When We Were Assholes: In Defence of Context

Our social climate is perpetually changing, whether it’s the trudge towards racial equality, LGBTQ+ rights, or the proliferation of the emoji, there’s a constant intangible evolution of the way we interact with and respond to one another. And this has never been more closely documented than within the last ten years, with the advent of social media.

The minutiae of the changes in political correctness can be traced in timelines. Personal timelines. Individual Twitter feeds trace the death of taboos. The birth of social justice. And the homogenisation of what we consider appropriate.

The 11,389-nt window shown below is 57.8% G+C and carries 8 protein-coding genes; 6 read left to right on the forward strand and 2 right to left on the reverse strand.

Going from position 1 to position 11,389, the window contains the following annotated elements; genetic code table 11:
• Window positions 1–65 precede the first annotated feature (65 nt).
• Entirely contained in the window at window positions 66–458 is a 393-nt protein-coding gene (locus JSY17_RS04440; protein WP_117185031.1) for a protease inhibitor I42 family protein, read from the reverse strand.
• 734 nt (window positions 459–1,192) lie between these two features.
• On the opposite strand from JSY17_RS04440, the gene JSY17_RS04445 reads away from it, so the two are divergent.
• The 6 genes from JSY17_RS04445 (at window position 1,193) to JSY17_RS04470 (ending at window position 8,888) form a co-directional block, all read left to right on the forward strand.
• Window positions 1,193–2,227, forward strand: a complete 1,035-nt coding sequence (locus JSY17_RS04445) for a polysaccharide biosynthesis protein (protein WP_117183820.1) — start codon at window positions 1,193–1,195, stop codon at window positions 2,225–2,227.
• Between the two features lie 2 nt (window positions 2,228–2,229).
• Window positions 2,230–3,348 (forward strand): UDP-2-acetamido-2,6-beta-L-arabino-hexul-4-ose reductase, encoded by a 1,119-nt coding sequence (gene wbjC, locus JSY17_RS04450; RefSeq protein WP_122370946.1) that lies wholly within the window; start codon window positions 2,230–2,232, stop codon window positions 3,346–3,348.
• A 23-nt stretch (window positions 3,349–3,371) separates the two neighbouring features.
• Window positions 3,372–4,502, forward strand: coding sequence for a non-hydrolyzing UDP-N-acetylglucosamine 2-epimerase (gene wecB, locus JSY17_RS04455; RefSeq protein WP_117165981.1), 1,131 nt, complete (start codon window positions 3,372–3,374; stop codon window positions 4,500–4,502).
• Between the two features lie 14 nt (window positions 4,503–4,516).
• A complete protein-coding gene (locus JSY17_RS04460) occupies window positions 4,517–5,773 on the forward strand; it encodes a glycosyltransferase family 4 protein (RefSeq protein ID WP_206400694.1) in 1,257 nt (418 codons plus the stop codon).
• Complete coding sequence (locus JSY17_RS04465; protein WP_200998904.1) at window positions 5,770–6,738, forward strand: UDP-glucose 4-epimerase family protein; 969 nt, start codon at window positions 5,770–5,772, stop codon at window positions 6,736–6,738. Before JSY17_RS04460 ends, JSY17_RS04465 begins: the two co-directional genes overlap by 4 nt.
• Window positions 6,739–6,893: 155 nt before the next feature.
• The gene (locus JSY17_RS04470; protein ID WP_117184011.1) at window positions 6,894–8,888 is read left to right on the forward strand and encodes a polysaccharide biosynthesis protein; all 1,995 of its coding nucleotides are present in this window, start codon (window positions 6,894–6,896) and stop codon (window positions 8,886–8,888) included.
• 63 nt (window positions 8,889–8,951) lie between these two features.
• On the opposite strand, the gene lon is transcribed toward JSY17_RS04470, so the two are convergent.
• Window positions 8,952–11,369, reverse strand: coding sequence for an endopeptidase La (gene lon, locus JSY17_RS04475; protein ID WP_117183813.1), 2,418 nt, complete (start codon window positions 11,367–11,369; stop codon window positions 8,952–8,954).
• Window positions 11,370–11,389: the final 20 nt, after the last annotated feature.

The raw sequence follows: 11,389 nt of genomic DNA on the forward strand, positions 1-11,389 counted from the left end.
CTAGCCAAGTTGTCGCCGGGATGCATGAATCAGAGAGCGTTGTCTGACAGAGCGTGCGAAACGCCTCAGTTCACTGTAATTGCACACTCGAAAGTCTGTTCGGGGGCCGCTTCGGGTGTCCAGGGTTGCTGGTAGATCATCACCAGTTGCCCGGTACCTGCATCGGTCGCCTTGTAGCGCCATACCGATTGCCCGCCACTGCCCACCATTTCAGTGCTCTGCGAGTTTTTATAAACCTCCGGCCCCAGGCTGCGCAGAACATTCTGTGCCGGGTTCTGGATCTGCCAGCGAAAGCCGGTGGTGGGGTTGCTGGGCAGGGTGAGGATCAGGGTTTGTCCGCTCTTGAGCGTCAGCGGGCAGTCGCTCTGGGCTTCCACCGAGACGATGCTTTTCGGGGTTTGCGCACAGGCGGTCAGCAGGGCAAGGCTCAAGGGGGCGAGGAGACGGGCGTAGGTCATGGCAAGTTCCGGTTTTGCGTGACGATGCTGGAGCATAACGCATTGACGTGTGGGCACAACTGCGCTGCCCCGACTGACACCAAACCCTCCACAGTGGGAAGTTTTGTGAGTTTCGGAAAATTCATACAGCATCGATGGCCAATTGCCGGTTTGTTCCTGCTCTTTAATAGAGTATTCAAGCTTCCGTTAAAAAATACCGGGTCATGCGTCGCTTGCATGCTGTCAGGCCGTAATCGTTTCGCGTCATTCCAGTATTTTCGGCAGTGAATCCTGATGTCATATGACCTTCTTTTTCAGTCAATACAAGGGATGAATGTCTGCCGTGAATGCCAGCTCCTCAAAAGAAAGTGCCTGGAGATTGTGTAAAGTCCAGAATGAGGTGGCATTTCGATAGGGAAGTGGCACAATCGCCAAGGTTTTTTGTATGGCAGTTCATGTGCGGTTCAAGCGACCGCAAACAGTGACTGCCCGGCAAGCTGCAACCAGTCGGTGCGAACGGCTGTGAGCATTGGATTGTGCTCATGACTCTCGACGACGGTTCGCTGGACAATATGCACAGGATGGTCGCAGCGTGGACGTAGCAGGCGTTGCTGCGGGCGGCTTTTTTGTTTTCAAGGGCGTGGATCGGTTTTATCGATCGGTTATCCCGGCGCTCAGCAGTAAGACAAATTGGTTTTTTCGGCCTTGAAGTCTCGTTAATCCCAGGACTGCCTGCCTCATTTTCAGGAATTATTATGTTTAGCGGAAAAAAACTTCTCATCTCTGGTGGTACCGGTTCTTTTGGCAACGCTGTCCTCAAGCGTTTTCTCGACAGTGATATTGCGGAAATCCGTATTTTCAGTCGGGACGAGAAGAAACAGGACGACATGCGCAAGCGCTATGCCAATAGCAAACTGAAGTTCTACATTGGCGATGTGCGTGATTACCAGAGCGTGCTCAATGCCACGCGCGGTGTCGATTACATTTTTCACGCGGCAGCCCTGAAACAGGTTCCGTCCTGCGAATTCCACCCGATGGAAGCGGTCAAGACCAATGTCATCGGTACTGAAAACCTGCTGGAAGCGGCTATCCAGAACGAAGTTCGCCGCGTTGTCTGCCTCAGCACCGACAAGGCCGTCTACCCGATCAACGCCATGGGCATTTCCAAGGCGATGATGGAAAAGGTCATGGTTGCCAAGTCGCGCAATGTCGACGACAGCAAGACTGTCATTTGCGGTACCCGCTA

And this is a good thing. It’s a great thing that I don’t see hard F’s in friends timelines after 2012. But they were there before. They were definitely there before.

In light of the recent Tobuscus allegations, people have been highlighting multiple tweets he sent in 2008. For example:

CaptureAnd yeah, that’s abhorrent in 2016. But how was it eight years ago? How was it when all we had been exposed to was endless comedians throwing the topic around and only a sea of dodgy online forums to meet strangers in? It wasn’t great but, unfortunate as it may be, it was probably par for the course.

Here’s something absolutely fucking stupid I tweeted in 2011:

mmI didn’t really mean rape, did I? I meant rough sex with someone powerful I’m attracted to. But I’ve flippantly used the word rape, and none of the ~300 or so followers I had at the time batted an eyelid.